ROM databases first gained popularity in the late 90s (I think?) with GoodNES, a tool that could scan all those ROMs you downloaded from all those weird FortuneCity sites, and would compare each ROM's checksum with an internal database. From the database, GoodNES could determine what game you have, what country it came from, whether or not it was a bad dump, whether someone hacked it or added a trainer, and so on. All that information is easy to take for granted nowadays, but when you're on an FTP downloading hundreds of games that only have eight-letter filenames, sometimes you have no idea what game is which, even (for the Japanese games) when you sit down and start playing them. Just think, for years you could've been playing Super Mario Bros. without a title screen and never know something was wrong, without ever realizing that pressing Select could make Mario swim through the air! Emulation was pretty weird back then.
Cowering, the creator of GoodNES, then went on to create databases for most other game systems, but with not nearly as clever names: GoodSNES, GoodGen, GoodMSX, and so on. Other databases have also come along, with different functions and purposes. Romhacking.net's recommended database is No-Intro, though it's hard to figure it out if you're not intimately familiar with the arcade ROM curation community and the programs they use. The "GoodTools" are far more popular, though they're very seldomly updated, and only by one guy who insists on keeping his databases from the public. This makes them easy to use, though, so long as you're familiar with the command line. There's also the Zapatabase, which you don't really ever see, but it's open and very easy to use, if that's your thing.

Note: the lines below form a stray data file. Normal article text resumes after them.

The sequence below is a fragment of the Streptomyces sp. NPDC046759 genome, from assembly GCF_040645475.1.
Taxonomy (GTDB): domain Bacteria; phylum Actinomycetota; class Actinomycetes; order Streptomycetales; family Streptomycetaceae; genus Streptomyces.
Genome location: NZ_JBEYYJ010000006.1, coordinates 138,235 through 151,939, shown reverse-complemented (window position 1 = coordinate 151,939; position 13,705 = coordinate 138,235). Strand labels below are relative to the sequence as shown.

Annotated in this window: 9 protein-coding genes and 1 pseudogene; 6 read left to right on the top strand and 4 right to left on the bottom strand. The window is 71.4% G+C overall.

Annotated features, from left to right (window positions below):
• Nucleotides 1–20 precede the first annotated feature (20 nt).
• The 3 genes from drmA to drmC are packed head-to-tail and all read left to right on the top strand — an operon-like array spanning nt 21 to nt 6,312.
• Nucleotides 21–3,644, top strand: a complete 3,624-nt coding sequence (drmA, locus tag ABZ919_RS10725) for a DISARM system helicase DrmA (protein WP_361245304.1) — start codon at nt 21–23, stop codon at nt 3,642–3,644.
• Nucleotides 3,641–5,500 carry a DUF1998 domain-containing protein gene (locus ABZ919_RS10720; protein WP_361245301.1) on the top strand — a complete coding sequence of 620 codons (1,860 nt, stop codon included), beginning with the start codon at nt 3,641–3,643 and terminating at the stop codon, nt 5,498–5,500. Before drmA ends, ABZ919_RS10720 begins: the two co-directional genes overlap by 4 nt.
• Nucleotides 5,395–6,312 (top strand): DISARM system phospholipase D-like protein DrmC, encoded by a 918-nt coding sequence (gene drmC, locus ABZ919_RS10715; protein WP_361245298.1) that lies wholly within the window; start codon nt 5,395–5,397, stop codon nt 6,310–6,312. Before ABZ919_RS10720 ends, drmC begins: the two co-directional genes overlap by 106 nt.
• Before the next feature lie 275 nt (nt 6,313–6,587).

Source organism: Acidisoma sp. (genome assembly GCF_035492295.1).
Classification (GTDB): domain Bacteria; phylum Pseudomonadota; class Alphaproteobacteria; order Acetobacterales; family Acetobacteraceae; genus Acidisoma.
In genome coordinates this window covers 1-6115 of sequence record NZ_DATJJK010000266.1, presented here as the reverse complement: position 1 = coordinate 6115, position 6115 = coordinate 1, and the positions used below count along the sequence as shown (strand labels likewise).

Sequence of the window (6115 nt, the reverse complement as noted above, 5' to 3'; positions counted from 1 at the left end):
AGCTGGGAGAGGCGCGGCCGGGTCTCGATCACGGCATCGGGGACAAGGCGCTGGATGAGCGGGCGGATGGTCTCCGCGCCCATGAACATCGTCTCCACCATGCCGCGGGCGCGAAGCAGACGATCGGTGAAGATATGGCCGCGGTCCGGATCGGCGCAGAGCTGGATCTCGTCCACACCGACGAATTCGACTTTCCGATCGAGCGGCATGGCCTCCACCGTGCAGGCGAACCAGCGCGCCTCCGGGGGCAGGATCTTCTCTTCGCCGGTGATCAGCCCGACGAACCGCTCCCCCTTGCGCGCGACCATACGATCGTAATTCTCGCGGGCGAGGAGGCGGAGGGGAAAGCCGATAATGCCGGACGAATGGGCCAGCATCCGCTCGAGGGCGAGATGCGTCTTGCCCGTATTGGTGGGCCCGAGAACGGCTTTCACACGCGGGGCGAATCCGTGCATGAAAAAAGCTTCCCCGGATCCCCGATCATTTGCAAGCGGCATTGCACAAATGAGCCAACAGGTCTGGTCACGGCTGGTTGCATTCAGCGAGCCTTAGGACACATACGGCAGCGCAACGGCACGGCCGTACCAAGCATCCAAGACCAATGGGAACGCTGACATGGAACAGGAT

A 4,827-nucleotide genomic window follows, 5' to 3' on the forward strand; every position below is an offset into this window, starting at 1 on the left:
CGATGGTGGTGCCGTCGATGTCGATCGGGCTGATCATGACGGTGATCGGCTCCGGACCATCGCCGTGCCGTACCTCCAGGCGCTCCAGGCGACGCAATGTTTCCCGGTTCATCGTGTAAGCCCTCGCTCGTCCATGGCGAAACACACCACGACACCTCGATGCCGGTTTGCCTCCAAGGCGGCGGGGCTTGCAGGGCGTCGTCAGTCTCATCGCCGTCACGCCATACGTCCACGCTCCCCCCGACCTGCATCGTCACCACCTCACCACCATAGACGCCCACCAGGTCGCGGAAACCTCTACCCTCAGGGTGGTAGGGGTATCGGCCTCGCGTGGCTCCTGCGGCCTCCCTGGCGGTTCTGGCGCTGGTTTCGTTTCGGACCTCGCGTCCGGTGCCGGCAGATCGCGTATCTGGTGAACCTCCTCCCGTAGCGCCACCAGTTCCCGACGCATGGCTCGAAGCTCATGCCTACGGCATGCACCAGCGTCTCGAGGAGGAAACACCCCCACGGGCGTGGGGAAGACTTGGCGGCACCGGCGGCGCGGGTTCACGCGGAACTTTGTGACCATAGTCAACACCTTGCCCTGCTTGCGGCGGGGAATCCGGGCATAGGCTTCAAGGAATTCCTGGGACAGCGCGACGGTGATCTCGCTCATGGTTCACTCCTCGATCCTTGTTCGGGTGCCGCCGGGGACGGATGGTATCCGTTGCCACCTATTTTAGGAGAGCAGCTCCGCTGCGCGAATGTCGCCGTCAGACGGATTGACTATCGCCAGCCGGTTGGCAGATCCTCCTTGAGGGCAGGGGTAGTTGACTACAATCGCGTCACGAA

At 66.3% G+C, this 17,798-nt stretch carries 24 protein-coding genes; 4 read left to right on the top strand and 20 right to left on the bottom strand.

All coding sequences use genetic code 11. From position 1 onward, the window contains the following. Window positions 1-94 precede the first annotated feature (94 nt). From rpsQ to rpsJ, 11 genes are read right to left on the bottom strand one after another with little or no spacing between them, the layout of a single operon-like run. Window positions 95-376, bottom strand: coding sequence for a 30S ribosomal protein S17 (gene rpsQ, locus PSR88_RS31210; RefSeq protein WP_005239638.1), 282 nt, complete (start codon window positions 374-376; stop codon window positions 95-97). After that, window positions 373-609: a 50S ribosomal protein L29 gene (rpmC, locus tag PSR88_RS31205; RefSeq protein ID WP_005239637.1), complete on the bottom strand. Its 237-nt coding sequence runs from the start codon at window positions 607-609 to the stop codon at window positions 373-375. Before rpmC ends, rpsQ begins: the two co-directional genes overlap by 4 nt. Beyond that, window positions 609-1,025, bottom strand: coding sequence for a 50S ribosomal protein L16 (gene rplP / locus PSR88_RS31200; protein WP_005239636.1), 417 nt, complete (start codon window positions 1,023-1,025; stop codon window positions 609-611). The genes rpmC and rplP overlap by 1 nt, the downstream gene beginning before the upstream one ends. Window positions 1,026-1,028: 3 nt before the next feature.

ROM databases aren't the only identifying names, though! You can use the official filename if it's a Windows file, or the program's version number. Or, you can use the Pocketheaven release number for Nintendo handhelds, because you still see those sometimes! Or, PlayStation games can use their serial number! For instance, the limited-edition version of Tokimeki Memorial: Forever with You for PS1 has a serial number of SLPS-00064! No other PlayStation game has that serial number!